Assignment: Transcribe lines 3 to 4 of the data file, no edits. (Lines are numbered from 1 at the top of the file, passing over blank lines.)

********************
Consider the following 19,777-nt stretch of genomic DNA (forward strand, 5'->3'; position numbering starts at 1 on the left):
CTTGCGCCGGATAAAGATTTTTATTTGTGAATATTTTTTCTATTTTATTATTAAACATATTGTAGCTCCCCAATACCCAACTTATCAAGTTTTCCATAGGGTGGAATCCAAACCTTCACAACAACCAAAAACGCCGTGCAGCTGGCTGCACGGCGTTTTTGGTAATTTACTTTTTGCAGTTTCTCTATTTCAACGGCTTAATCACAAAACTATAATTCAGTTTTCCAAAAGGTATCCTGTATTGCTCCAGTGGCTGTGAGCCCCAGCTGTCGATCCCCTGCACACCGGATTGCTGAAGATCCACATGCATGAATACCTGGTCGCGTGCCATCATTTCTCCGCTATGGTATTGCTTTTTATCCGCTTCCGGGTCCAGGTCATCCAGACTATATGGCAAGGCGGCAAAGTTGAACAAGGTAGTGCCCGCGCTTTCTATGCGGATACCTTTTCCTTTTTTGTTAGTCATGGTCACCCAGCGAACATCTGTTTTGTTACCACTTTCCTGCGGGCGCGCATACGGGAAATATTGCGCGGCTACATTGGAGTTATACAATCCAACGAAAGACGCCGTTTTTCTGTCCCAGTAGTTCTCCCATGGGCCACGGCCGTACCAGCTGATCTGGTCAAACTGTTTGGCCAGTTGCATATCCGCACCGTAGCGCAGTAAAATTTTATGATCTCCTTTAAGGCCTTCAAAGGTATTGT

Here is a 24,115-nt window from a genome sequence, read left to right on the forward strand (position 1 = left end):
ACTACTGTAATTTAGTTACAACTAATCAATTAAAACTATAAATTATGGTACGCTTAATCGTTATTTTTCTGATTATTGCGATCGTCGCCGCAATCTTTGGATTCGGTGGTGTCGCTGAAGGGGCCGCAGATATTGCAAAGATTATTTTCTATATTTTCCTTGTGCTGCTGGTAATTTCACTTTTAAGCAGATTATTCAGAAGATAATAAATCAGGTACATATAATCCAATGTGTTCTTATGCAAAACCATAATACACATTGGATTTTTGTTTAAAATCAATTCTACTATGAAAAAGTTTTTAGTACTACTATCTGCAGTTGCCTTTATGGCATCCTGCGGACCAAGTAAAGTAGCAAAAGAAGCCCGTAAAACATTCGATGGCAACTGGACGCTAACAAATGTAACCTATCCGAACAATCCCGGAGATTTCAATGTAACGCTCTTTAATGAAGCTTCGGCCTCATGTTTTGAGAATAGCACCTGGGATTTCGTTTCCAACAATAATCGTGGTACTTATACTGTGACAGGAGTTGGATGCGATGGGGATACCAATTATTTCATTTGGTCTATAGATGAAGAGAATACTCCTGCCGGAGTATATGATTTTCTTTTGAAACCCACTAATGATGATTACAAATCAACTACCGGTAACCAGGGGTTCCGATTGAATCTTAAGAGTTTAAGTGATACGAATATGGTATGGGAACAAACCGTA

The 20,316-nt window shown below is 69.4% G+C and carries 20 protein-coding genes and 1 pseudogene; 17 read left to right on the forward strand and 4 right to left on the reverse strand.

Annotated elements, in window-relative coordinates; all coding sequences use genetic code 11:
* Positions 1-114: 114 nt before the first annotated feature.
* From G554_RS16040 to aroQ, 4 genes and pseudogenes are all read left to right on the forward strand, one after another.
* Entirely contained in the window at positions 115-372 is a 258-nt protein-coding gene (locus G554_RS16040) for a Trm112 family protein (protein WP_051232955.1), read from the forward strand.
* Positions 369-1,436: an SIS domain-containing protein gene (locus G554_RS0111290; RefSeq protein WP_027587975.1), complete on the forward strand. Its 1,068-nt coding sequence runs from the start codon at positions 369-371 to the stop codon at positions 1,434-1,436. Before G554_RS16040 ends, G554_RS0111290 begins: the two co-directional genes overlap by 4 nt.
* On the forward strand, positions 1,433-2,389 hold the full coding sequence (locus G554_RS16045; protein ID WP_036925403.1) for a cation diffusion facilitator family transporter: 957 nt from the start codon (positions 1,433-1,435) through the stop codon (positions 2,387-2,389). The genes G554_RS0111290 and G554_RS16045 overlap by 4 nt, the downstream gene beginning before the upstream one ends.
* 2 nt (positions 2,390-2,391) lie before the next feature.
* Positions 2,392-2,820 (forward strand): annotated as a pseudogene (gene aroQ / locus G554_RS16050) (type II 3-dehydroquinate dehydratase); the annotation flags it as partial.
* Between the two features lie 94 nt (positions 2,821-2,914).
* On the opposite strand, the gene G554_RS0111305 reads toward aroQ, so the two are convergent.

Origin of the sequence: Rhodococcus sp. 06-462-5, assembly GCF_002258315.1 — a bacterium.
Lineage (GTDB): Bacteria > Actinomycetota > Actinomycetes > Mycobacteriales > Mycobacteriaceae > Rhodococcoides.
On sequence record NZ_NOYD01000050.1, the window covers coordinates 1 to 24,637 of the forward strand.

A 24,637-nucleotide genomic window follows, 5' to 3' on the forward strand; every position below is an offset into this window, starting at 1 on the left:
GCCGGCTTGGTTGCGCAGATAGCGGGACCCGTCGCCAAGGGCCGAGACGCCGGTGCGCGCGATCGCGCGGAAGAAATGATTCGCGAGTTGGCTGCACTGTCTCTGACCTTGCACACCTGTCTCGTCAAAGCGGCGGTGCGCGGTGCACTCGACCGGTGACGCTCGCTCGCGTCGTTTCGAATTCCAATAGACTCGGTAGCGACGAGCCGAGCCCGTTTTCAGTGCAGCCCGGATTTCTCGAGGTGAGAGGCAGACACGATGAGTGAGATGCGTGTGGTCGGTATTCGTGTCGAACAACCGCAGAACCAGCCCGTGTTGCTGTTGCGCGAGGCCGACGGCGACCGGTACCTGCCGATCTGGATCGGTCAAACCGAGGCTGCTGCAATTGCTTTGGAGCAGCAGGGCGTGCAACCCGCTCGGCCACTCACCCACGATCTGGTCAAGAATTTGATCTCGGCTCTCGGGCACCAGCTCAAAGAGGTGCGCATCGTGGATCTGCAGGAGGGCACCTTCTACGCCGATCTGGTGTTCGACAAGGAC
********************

Here is a 24,115-nt window from a genome sequence, read left to right on the forward strand (position 1 = left end):
ACTACTGTAATTTAGTTACAACTAATCAATTAAAACTATAAATTATGGTACGCTTAATCGTTATTTTTCTGATTATTGCGATCGTCGCCGCAATCTTTGGATTCGGTGGTGTCGCTGAAGGGGCCGCAGATATTGCAAAGATTATTTTCTATATTTTCCTTGTGCTGCTGGTAATTTCACTTTTAAGCAGATTATTCAGAAGATAATAAATCAGGTACATATAATCCAATGTGTTCTTATGCAAAACCATAATACACATTGGATTTTTGTTTAAAATCAATTCTACTATGAAAAAGTTTTTAGTACTACTATCTGCAGTTGCCTTTATGGCATCCTGCGGACCAAGTAAAGTAGCAAAAGAAGCCCGTAAAACATTCGATGGCAACTGGACGCTAACAAATGTAACCTATCCGAACAATCCCGGAGATTTCAATGTAACGCTCTTTAATGAAGCTTCGGCCTCATGTTTTGAGAATAGCACCTGGGATTTCGTTTCCAACAATAATCGTGGTACTTATACTGTGACAGGAGTTGGATGCGATGGGGATACCAATTATTTCATTTGGTCTATAGATGAAGAGAATACTCCTGCCGGAGTATATGATTTTCTTTTGAAACCCACTAATGATGATTACAAATCAACTACCGGTAACCAGGGGTTCCGATTGAATCTTAAGAGTTTAAGTGATACGAATATGGTATGGGAACAAACCGTA